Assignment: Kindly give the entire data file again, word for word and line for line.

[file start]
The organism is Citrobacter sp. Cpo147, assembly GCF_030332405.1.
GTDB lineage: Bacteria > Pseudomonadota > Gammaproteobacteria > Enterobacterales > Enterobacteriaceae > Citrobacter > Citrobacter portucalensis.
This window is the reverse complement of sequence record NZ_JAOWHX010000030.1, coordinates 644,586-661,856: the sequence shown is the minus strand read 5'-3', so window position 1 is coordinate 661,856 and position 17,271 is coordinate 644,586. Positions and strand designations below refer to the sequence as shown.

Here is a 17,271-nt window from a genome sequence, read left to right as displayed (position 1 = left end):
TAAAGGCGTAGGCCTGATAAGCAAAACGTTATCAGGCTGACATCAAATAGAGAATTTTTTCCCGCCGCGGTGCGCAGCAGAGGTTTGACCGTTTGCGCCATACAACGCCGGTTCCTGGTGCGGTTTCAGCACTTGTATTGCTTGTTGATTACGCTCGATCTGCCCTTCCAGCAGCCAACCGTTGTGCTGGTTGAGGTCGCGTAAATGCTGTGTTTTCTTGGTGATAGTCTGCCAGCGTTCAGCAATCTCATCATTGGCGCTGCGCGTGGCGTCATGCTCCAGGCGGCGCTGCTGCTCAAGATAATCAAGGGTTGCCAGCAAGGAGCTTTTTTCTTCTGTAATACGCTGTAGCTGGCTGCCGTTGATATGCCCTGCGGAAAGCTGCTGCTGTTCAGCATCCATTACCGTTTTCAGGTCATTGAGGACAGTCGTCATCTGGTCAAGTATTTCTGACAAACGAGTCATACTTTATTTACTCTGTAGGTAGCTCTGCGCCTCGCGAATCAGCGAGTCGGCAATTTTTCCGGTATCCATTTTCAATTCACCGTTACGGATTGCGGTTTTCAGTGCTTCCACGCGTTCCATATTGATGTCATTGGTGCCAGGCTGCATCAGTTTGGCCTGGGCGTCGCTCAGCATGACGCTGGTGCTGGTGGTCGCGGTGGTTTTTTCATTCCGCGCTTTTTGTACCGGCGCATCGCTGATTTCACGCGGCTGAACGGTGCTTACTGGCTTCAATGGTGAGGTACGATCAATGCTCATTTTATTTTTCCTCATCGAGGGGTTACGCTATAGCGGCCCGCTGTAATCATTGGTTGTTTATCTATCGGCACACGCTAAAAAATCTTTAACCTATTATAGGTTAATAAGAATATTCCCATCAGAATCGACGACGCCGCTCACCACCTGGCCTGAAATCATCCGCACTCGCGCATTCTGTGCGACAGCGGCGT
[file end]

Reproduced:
The organism is Citrobacter sp. Cpo147, assembly GCF_030332405.1.
GTDB lineage: Bacteria > Pseudomonadota > Gammaproteobacteria > Enterobacterales > Enterobacteriaceae > Citrobacter > Citrobacter portucalensis.
This window is the reverse complement of sequence record NZ_JAOWHX010000030.1, coordinates 644,586-661,856: the sequence shown is the minus strand read 5'-3', so window position 1 is coordinate 661,856 and position 17,271 is coordinate 644,586. Positions and strand designations below refer to the sequence as shown.

Here is a 17,271-nt window from a genome sequence, read left to right as displayed (position 1 = left end):
TAAAGGCGTAGGCCTGATAAGCAAAACGTTATCAGGCTGACATCAAATAGAGAATTTTTTCCCGCCGCGGTGCGCAGCAGAGGTTTGACCGTTTGCGCCATACAACGCCGGTTCCTGGTGCGGTTTCAGCACTTGTATTGCTTGTTGATTACGCTCGATCTGCCCTTCCAGCAGCCAACCGTTGTGCTGGTTGAGGTCGCGTAAATGCTGTGTTTTCTTGGTGATAGTCTGCCAGCGTTCAGCAATCTCATCATTGGCGCTGCGCGTGGCGTCATGCTCCAGGCGGCGCTGCTGCTCAAGATAATCAAGGGTTGCCAGCAAGGAGCTTTTTTCTTCTGTAATACGCTGTAGCTGGCTGCCGTTGATATGCCCTGCGGAAAGCTGCTGCTGTTCAGCATCCATTACCGTTTTCAGGTCATTGAGGACAGTCGTCATCTGGTCAAGTATTTCTGACAAACGAGTCATACTTTATTTACTCTGTAGGTAGCTCTGCGCCTCGCGAATCAGCGAGTCGGCAATTTTTCCGGTATCCATTTTCAATTCACCGTTACGGATTGCGGTTTTCAGTGCTTCCACGCGTTCCATATTGATGTCATTGGTGCCAGGCTGCATCAGTTTGGCCTGGGCGTCGCTCAGCATGACGCTGGTGCTGGTGGTCGCGGTGGTTTTTTCATTCCGCGCTTTTTGTACCGGCGCATCGCTGATTTCACGCGGCTGAACGGTGCTTACTGGCTTCAATGGTGAGGTACGATCAATGCTCATTTTATTTTTCCTCATCGAGGGGTTACGCTATAGCGGCCCGCTGTAATCATTGGTTGTTTATCTATCGGCACACGCTAAAAAATCTTTAACCTATTATAGGTTAATAAGAATATTCCCATCAGAATCGACGACGCCGCTCACCACCTGGCCTGAAATCATCCGCACTCGCGCATTCTGTGCGACAGCGGCGT